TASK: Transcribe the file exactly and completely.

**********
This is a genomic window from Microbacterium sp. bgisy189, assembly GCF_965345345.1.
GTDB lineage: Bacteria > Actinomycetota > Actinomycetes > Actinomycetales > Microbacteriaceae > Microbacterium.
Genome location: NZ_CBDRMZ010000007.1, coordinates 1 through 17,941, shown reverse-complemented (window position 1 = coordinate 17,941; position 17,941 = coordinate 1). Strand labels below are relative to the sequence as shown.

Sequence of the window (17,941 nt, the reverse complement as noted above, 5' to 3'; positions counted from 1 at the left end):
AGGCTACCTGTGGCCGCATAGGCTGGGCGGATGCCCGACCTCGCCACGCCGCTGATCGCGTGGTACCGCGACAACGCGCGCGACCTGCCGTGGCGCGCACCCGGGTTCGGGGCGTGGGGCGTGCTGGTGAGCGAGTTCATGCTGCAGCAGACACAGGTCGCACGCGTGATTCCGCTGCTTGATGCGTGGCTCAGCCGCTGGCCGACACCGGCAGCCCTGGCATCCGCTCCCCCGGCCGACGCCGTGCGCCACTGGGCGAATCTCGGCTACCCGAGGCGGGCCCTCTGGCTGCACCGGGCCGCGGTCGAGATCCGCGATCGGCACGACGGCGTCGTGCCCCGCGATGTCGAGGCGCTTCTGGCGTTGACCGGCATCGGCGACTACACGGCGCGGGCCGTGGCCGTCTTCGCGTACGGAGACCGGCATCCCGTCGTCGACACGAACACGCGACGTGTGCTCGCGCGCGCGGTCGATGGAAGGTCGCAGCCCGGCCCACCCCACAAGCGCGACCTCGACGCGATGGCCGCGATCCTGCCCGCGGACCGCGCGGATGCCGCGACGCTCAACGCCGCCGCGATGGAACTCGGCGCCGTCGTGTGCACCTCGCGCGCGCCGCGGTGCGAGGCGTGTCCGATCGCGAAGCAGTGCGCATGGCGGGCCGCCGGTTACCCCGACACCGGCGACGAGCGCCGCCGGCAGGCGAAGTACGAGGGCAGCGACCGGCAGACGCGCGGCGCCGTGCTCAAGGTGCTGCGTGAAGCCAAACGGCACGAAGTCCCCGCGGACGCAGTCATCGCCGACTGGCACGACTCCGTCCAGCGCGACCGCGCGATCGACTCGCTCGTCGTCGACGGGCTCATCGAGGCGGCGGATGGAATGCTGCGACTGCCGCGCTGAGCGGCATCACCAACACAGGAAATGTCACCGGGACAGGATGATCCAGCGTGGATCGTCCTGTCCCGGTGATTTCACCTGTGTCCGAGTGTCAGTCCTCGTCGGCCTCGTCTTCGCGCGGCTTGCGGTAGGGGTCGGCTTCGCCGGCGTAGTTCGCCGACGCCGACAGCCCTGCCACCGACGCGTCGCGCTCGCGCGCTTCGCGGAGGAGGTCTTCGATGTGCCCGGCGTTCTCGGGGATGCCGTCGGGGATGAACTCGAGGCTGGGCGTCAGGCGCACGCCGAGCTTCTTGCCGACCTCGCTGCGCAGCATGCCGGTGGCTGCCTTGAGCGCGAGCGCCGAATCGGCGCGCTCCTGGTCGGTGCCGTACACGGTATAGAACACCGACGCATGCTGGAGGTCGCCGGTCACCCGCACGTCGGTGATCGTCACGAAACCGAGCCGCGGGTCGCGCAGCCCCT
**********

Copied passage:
This is a genomic window from Microbacterium sp. bgisy189, assembly GCF_965345345.1.
GTDB lineage: Bacteria > Actinomycetota > Actinomycetes > Actinomycetales > Microbacteriaceae > Microbacterium.
Genome location: NZ_CBDRMZ010000007.1, coordinates 1 through 17,941, shown reverse-complemented (window position 1 = coordinate 17,941; position 17,941 = coordinate 1). Strand labels below are relative to the sequence as shown.

Sequence of the window (17,941 nt, the reverse complement as noted above, 5' to 3'; positions counted from 1 at the left end):
AGGCTACCTGTGGCCGCATAGGCTGGGCGGATGCCCGACCTCGCCACGCCGCTGATCGCGTGGTACCGCGACAACGCGCGCGACCTGCCGTGGCGCGCACCCGGGTTCGGGGCGTGGGGCGTGCTGGTGAGCGAGTTCATGCTGCAGCAGACACAGGTCGCACGCGTGATTCCGCTGCTTGATGCGTGGCTCAGCCGCTGGCCGACACCGGCAGCCCTGGCATCCGCTCCCCCGGCCGACGCCGTGCGCCACTGGGCGAATCTCGGCTACCCGAGGCGGGCCCTCTGGCTGCACCGGGCCGCGGTCGAGATCCGCGATCGGCACGACGGCGTCGTGCCCCGCGATGTCGAGGCGCTTCTGGCGTTGACCGGCATCGGCGACTACACGGCGCGGGCCGTGGCCGTCTTCGCGTACGGAGACCGGCATCCCGTCGTCGACACGAACACGCGACGTGTGCTCGCGCGCGCGGTCGATGGAAGGTCGCAGCCCGGCCCACCCCACAAGCGCGACCTCGACGCGATGGCCGCGATCCTGCCCGCGGACCGCGCGGATGCCGCGACGCTCAACGCCGCCGCGATGGAACTCGGCGCCGTCGTGTGCACCTCGCGCGCGCCGCGGTGCGAGGCGTGTCCGATCGCGAAGCAGTGCGCATGGCGGGCCGCCGGTTACCCCGACACCGGCGACGAGCGCCGCCGGCAGGCGAAGTACGAGGGCAGCGACCGGCAGACGCGCGGCGCCGTGCTCAAGGTGCTGCGTGAAGCCAAACGGCACGAAGTCCCCGCGGACGCAGTCATCGCCGACTGGCACGACTCCGTCCAGCGCGACCGCGCGATCGACTCGCTCGTCGTCGACGGGCTCATCGAGGCGGCGGATGGAATGCTGCGACTGCCGCGCTGAGCGGCATCACCAACACAGGAAATGTCACCGGGACAGGATGATCCAGCGTGGATCGTCCTGTCCCGGTGATTTCACCTGTGTCCGAGTGTCAGTCCTCGTCGGCCTCGTCTTCGCGCGGCTTGCGGTAGGGGTCGGCTTCGCCGGCGTAGTTCGCCGACGCCGACAGCCCTGCCACCGACGCGTCGCGCTCGCGCGCTTCGCGGAGGAGGTCTTCGATGTGCCCGGCGTTCTCGGGGATGCCGTCGGGGATGAACTCGAGGCTGGGCGTCAGGCGCACGCCGAGCTTCTTGCCGACCTCGCTGCGCAGCATGCCGGTGGCTGCCTTGAGCGCGAGCGCCGAATCGGCGCGCTCCTGGTCGGTGCCGTACACGGTATAGAACACCGACGCATGCTGGAGGTCGCCGGTCACCCGCACGTCGGTGATCGTCACGAAACCGAGCCGCGGGTCGCGCAGCCCCT